The recipe came from Cooking Light. Since making this Sara and I both agreed on a couple of things: (1) we would switch the amount of lamb and beef – we both wanted a more lamb flavor; (2) the baking time was not enough. So the recipe below has been changed. We also used full fat yogurt, but you don’t have to. We also thought that if the meat loaf was just slightly bigger, we could have eaten just one, so if I did this again, I’d do just that – I’d mound the meat loaves in the muffin tin or ramekin. You’d need to up the baking time if you did that. Lamb is rich, so halving the 2-meat loaf portion would cut down the calories significantly. The original recipe called for 10 ounces of beef and 5 ounces of lamb. That’s been switched, just so you know.

The other problem I had was that the meat loaf wasn’t really done well enough at 7 minutes baking and 3 minutes broiling. I did another 3 minutes of broil, and still the meat was really rare when I ate it (note blood-rare juice coming out of the left meat loaf in the photo). So I’ve upped the baking time to 9 minutes and 3+ minutes broiling. Do check the internal temp if you can – it should be about 160-165°F. The other things could be that pressing the meat into the muffin tin allows contact on the sides with the meat – maybe done that way it cooks in the shorter time. Just use a meat thermometer and gauge accordingly. In ramekins they didn’t quite touch the sides, so that may be why they weren’t quite so “done.”

The sauce was easy enough to make – it’s the standard kinds of ingredients for tzasiki sauce and was made ahead. On the recipe below I’ve also included instructions for freezing the meat – make them into mounds that will fit in a muffin tin or ramekin, place on a parchment or plastic wrap lined baking sheet and freeze, then package them for longer freezer storage.

If you added vegetables to the salad (it already has cucumber in it, but you could add bell pepper, for instance) you’d have a complete meal with the meat loaves, sauce and the salad.

What’s GOOD: these were tasty. Not necessarily off the charts, but not every meal can be that way, anyway. I would like them better next time with more lamb, hence the change in the recipe below. They were certainly easy to make and very quick for a weeknight dinner – providing the meat loaves were defrosted. The sauce is really good – don’t skimp on that part as I think it makes the dish.
What’s NOT: nothing, really. Altogether a good dish and easy.

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Mini Greek-Style Meat Loaves with Arugula Salad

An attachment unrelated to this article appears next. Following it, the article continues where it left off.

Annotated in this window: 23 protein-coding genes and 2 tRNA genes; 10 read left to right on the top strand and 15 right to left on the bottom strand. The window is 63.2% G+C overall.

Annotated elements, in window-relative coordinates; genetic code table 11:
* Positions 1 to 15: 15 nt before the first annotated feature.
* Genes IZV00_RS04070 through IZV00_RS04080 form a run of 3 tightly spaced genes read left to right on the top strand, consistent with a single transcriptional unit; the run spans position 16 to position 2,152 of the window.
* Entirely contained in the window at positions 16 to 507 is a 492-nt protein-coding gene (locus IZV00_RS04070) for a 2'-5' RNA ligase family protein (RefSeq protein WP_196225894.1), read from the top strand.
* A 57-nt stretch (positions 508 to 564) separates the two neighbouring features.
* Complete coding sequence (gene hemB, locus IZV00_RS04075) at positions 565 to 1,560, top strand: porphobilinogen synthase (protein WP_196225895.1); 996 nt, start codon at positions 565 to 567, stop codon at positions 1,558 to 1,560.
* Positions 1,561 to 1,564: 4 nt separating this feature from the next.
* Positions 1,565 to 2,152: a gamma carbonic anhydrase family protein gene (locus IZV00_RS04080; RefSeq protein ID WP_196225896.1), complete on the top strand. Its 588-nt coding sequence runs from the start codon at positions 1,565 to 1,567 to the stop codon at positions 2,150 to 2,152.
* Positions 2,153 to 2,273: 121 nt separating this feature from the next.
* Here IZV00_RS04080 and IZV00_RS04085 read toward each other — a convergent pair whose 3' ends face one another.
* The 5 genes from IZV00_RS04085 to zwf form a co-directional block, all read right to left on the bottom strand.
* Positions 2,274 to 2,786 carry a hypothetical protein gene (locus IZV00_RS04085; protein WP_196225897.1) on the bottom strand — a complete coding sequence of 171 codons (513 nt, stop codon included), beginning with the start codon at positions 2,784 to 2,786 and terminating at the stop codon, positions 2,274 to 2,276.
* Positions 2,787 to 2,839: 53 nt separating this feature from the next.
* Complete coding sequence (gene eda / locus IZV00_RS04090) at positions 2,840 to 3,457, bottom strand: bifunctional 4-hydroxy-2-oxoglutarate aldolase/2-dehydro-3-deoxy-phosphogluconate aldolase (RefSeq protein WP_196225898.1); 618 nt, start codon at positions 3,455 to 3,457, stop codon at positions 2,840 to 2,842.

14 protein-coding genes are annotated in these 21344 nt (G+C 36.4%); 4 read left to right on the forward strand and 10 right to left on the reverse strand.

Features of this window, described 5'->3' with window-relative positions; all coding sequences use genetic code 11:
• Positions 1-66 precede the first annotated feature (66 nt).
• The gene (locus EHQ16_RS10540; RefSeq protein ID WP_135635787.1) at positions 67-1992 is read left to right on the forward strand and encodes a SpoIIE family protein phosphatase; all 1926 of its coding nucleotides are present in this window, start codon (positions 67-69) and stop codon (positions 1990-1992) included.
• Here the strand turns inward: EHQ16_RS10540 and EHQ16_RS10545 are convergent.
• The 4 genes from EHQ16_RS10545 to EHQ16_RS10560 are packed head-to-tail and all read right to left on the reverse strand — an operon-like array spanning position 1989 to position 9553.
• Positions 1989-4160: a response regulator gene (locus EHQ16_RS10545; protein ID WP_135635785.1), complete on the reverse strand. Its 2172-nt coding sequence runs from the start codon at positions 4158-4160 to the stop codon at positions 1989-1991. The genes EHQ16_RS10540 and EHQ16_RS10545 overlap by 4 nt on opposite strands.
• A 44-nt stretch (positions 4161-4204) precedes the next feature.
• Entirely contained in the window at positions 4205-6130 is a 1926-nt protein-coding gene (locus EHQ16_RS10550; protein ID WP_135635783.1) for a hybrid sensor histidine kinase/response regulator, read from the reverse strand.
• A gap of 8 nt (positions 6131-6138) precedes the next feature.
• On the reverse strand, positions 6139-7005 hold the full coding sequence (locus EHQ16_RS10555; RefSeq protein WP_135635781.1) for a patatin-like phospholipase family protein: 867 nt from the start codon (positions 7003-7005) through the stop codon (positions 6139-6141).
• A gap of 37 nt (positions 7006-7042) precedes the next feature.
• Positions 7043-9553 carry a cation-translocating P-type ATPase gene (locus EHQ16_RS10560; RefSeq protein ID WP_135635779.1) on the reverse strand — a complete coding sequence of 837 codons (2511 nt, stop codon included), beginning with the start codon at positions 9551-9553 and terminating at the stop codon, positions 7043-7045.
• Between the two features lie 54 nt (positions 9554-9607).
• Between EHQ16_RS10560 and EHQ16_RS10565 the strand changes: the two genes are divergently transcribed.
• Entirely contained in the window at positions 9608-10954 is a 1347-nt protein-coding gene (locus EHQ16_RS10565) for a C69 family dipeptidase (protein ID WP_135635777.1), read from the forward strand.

Recipe By: Adapted slightly from Cooking Light, May 2013
Serving Size: 4

5 ounces ground sirloin
10 ounces ground lamb
1/3 cup dry breadcrumbs
1/3 cup red onion — grated or VERY finely minced
4 teaspoons chopped fresh mint
4 teaspoons chopped fresh thyme
3/8 teaspoon salt — divided
1/4 teaspoon ground allspice
1/4 teaspoon crushed red pepper
3 garlic cloves — minced
1 large egg — lightly beaten Cooking spray
1/2 cup Greek yogurt, full-fat — or use nonfat if preferred
2 ounces feta cheese — crumbled
1 tablespoon fresh lemon juice — divided
1 tablespoon extra-virgin olive oil
1 tablespoon fresh lemon juice
1/4 teaspoon freshly ground black pepper
4 cups arugula leaves — [or combo with spinach]
3/4 cup cucumber — (1/4-inch-thick) diagonally sliced, seeded, peeled

NOTES: If you want to make these ahead to freeze, form into shapes that will fit into a muffin tin or ramekins, place on a plastic-wrap lined baking sheet & freeze solid. Then package and seal for longer-term storage. Sauce cannot be frozen. Each serving is 2 of these patties.
1. Preheat oven to 450°.
2. MEAT: Combine first 4 ingredients in a large bowl. Stir in 1 tablespoon mint, 1 tablespoon thyme, 1/4 teaspoon salt, allspice, and next 3 ingredients (through egg). Press meat mixture into 8 muffin cups coated with cooking spray. (if you have more empty muffin cups, fill that half full with water during the baking.) Bake at 450° for 8-9 minutes. Turn broiler to high; broil 3 minutes. If top isn’t starting to brown, continue on broil for another minute. If using an instant-read thermometer, bake until the center of the meat loaf is about 160°-165°F which will still be just past pink in the middle. Cook longer if you prefer it more well done.
3. SAUCE: Combine yogurt, feta, 1 tablespoon juice, 1 teaspoon mint, and 1 teaspoon thyme in a mini food processor; pulse 10 times to combine.
4. SALAD: Combine 1 tablespoon juice, olive oil, 1/8 teaspoon salt, and pepper in a bowl; stir. Add arugula and cucumber; toss.
Per Serving: 463 Calories; 34g Fat (66.4% calories from fat); 26g Protein; 12g Carbohydrate; 1g Dietary Fiber; 147mg Cholesterol; 534mg Sodium.